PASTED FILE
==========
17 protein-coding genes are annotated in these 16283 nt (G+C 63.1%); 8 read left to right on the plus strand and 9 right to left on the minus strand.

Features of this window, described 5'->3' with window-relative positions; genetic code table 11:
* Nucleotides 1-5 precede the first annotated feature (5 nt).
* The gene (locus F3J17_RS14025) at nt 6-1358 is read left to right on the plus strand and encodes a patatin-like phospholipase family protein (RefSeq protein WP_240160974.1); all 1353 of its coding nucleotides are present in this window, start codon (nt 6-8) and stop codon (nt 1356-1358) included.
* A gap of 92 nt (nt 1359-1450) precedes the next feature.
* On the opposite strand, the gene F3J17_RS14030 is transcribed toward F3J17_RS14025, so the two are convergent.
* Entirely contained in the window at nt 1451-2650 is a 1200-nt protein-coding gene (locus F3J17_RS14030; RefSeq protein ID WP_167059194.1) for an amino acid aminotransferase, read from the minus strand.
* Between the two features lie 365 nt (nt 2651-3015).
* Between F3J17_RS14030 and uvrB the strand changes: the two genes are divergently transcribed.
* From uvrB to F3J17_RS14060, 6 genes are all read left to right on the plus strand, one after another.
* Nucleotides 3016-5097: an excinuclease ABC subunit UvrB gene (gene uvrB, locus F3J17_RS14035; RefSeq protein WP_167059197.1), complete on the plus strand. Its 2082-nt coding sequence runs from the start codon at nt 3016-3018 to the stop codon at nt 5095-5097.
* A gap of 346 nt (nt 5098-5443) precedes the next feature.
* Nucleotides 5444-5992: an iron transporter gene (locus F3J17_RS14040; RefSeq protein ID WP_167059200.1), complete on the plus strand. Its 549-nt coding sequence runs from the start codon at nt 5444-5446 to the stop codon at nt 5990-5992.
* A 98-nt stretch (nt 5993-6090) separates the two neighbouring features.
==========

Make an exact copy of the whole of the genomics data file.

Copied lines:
17 protein-coding genes are annotated in these 16283 nt (G+C 63.1%); 8 read left to right on the plus strand and 9 right to left on the minus strand.

Features of this window, described 5'->3' with window-relative positions; genetic code table 11:
* Nucleotides 1-5 precede the first annotated feature (5 nt).
* The gene (locus F3J17_RS14025) at nt 6-1358 is read left to right on the plus strand and encodes a patatin-like phospholipase family protein (RefSeq protein WP_240160974.1); all 1353 of its coding nucleotides are present in this window, start codon (nt 6-8) and stop codon (nt 1356-1358) included.
* A gap of 92 nt (nt 1359-1450) precedes the next feature.
* On the opposite strand, the gene F3J17_RS14030 is transcribed toward F3J17_RS14025, so the two are convergent.
* Entirely contained in the window at nt 1451-2650 is a 1200-nt protein-coding gene (locus F3J17_RS14030; RefSeq protein ID WP_167059194.1) for an amino acid aminotransferase, read from the minus strand.
* Between the two features lie 365 nt (nt 2651-3015).
* Between F3J17_RS14030 and uvrB the strand changes: the two genes are divergently transcribed.
* From uvrB to F3J17_RS14060, 6 genes are all read left to right on the plus strand, one after another.
* Nucleotides 3016-5097: an excinuclease ABC subunit UvrB gene (gene uvrB, locus F3J17_RS14035; RefSeq protein WP_167059197.1), complete on the plus strand. Its 2082-nt coding sequence runs from the start codon at nt 3016-3018 to the stop codon at nt 5095-5097.
* A gap of 346 nt (nt 5098-5443) precedes the next feature.
* Nucleotides 5444-5992: an iron transporter gene (locus F3J17_RS14040; RefSeq protein ID WP_167059200.1), complete on the plus strand. Its 549-nt coding sequence runs from the start codon at nt 5444-5446 to the stop codon at nt 5990-5992.
* A 98-nt stretch (nt 5993-6090) separates the two neighbouring features.